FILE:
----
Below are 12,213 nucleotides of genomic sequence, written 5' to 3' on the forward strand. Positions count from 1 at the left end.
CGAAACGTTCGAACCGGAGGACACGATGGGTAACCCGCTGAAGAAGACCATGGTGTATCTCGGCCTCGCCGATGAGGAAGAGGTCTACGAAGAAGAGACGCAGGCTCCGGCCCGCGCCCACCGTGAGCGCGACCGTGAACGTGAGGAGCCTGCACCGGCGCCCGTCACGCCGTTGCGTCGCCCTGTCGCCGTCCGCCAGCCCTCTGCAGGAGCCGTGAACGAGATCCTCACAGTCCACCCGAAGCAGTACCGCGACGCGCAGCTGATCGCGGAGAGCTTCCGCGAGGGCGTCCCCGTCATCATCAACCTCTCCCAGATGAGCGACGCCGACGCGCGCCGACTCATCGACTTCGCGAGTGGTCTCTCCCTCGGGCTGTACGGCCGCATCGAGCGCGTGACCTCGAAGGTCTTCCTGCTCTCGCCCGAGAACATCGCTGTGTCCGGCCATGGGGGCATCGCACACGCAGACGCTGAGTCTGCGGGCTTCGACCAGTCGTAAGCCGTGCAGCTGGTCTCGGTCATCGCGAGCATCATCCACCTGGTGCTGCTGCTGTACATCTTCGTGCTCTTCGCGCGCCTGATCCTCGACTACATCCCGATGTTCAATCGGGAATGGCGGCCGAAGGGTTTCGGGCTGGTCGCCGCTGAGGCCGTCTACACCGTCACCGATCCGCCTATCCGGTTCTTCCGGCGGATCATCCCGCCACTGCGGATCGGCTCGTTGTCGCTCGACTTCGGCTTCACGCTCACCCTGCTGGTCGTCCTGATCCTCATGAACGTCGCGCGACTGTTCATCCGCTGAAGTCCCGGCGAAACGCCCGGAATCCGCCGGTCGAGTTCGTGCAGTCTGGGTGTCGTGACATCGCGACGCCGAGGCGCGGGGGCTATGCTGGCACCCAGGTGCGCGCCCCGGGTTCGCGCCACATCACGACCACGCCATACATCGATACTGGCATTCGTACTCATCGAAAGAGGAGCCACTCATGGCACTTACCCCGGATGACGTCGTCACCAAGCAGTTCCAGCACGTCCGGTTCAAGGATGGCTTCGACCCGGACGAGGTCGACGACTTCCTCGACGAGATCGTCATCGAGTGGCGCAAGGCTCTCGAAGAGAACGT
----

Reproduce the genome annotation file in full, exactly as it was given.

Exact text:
Below are 12,213 nucleotides of genomic sequence, written 5' to 3' on the forward strand. Positions count from 1 at the left end.
CGAAACGTTCGAACCGGAGGACACGATGGGTAACCCGCTGAAGAAGACCATGGTGTATCTCGGCCTCGCCGATGAGGAAGAGGTCTACGAAGAAGAGACGCAGGCTCCGGCCCGCGCCCACCGTGAGCGCGACCGTGAACGTGAGGAGCCTGCACCGGCGCCCGTCACGCCGTTGCGTCGCCCTGTCGCCGTCCGCCAGCCCTCTGCAGGAGCCGTGAACGAGATCCTCACAGTCCACCCGAAGCAGTACCGCGACGCGCAGCTGATCGCGGAGAGCTTCCGCGAGGGCGTCCCCGTCATCATCAACCTCTCCCAGATGAGCGACGCCGACGCGCGCCGACTCATCGACTTCGCGAGTGGTCTCTCCCTCGGGCTGTACGGCCGCATCGAGCGCGTGACCTCGAAGGTCTTCCTGCTCTCGCCCGAGAACATCGCTGTGTCCGGCCATGGGGGCATCGCACACGCAGACGCTGAGTCTGCGGGCTTCGACCAGTCGTAAGCCGTGCAGCTGGTCTCGGTCATCGCGAGCATCATCCACCTGGTGCTGCTGCTGTACATCTTCGTGCTCTTCGCGCGCCTGATCCTCGACTACATCCCGATGTTCAATCGGGAATGGCGGCCGAAGGGTTTCGGGCTGGTCGCCGCTGAGGCCGTCTACACCGTCACCGATCCGCCTATCCGGTTCTTCCGGCGGATCATCCCGCCACTGCGGATCGGCTCGTTGTCGCTCGACTTCGGCTTCACGCTCACCCTGCTGGTCGTCCTGATCCTCATGAACGTCGCGCGACTGTTCATCCGCTGAAGTCCCGGCGAAACGCCCGGAATCCGCCGGTCGAGTTCGTGCAGTCTGGGTGTCGTGACATCGCGACGCCGAGGCGCGGGGGCTATGCTGGCACCCAGGTGCGCGCCCCGGGTTCGCGCCACATCACGACCACGCCATACATCGATACTGGCATTCGTACTCATCGAAAGAGGAGCCACTCATGGCACTTACCCCGGATGACGTCGTCACCAAGCAGTTCCAGCACGTCCGGTTCAAGGATGGCTTCGACCCGGACGAGGTCGACGACTTCCTCGACGAGATCGTCATCGAGTGGCGCAAGGCTCTCGAAGAGAACGT